I understand the danger of conflating two minority groups with one another. But I’d like to ask: If putting disability and sexuality side by side makes you uncomfortable, why do you think that is? Is one of these things shadowed with inherent negativity in your mind and thus you don’t like the other being compared to it? If they are both not things we choose, but rather parts of our identity that we have no control over (although it’s true in some cases that we can choose to embrace or hide these parts of ourselves), how are they, at their core, really that different?

Sometimes I use “not straight” to describe myself, especially when I feel like the listener will not understand the full meaning of “queer.” But queer is what I prefer to use because it is, ultimately, what I am. In Fenton Johnson’s essay, “Future of Queer,” he sets forth that “What defines queer is not what one does in bed but one’s stance towards…the status quo.” To me this doesn’t mean the stereotypical anti-establishment beliefs or radicalism we see of taking to the streets to protest and march, although that could also fall under this umbrella. To me it means being willing to look at reality from a completely new perspective, a perspective that challenges you and makes you uncomfortable. Queer means embracing all of the aspects of myself – both disability and sexuality – that I have been told not to be proud of.

Rooted in Rights exists to amplify the perspectives of the disability community. Blog posts and storyteller videos that we publish and content we re-share on social media do not necessarily reflect the opinions or values of Rooted in Rights nor indicate an endorsement of a program or service by Rooted in Rights. We respect and aim to reflect the diversity of opinions and experiences of the disability community. Rooted in Rights seeks to highlight discussions, not direct them. Learn more about Rooted In Rights

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Hear Me Out: Being Inspired By Disabled People Isn’t Always a Bad Thing

Photo of Stephen Hawking looking directly at camera. He is in a jacket and scarf and his assistive communication device is in front of him.

When I was a student at the University of Iowa, a friend of a friend did her final project for a journalism class about the unique friendship between myself and a helper. I was happy with how this story turned out, because it wasn’t the stereotypical portrayal of a disabled student that I had become so used to having written about me.  I posted the final story on Facebook, and soon the video began to be shared and reposted and commented on, sometimes accompanied by rather puzzling statements: “Hannah, you’re such an inspiration!” or “Hannah, so cool to see you doing great at Iowa!” or “Hannah, you are such a great role model!”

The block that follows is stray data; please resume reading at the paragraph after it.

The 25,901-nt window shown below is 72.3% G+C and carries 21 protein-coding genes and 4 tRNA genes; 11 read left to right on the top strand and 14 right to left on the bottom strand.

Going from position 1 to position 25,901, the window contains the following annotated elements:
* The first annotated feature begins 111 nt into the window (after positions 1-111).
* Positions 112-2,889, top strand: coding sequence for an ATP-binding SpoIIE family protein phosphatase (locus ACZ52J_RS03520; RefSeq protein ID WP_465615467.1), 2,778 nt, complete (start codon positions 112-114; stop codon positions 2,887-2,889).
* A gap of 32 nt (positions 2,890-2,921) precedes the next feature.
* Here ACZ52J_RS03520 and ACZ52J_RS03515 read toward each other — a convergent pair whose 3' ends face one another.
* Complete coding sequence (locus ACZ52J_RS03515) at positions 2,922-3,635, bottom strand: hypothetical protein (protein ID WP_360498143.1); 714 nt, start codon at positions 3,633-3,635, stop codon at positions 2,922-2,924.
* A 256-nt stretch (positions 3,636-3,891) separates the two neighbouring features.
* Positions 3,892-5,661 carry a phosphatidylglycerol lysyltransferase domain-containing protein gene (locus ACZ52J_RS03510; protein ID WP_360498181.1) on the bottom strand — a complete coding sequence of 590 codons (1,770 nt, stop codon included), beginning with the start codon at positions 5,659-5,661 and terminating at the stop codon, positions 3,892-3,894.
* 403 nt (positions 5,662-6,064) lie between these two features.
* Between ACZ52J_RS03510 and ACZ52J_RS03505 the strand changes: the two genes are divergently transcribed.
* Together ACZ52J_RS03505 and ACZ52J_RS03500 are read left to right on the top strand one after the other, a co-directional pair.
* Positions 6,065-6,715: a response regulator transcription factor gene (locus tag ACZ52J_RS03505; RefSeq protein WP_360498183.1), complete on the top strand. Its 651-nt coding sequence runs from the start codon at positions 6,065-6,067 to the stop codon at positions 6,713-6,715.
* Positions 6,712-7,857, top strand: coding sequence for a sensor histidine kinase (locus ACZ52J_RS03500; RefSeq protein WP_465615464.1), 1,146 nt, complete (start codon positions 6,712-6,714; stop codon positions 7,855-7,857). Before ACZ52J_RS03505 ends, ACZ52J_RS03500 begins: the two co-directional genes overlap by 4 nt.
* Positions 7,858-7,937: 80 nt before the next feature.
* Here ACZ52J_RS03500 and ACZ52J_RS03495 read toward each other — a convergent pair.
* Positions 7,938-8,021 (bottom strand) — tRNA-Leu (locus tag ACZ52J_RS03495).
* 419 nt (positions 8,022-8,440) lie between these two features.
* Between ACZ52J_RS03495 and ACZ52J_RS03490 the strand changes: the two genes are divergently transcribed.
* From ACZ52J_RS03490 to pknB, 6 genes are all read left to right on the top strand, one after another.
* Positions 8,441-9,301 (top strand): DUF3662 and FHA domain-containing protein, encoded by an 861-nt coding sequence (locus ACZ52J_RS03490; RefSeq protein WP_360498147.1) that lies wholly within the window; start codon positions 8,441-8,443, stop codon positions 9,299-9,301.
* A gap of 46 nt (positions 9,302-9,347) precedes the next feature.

This frustrated me, because the story was so clearly not of this nature, and yet people were still imposing this reading onto it. However, I had quite a different reaction to these same sort of statements coming from parents of children with disabilities. If they saw this story as proof that their child could attend college, and live on their own, and have friends, then I was glad. I wanted these parents to know that what is holding people with disabilities back from being able to do things like go to college or live on their own isn’t their disability, but the pure failure of the world and society to accommodate them.

Certainly being disabled comes with its difficulties. I don’t think anyone with a disability would deny this, whether they believe their barriers come more from their condition or more from society being poorly adapted to us. However, focusing solely on this aspect of disability strips us of the incredibly nuanced and complex experiences that being disabled and human comes with, and it forces us into caricatures of pity and triumph.

This narrow narrative was evident in the influx of ableist new coverage following Stephen Hawking’s death, from USA TODAY’s original obituary (which they eventually changed), which claimed Hawking did great things “despite his physical ailments,” to CNN’s obituary, which said Hawking “overcame a debilitating disease.” And then there has been the response from both the media and the world, which continually put “Hawking” and “inspiration” in the same sentence. When I saw this response from able-bodied people, I cringed. However, I soon started seeing comments from disabled people also calling him inspiration. This made me take a step back and think.

There are people in the disability community that inspire me – role models that I look up to, individuals whose writing, speaking or art makes me think and grow. When I see these fellow disabled people, like Jillian Mercado, the late Stella Young, or Ruby Allegra, I see myself represented in a realistic, human manner. I see what I am capable of accomplishing. I see what is possible if the disability community keeps fighting for rights and access and representation.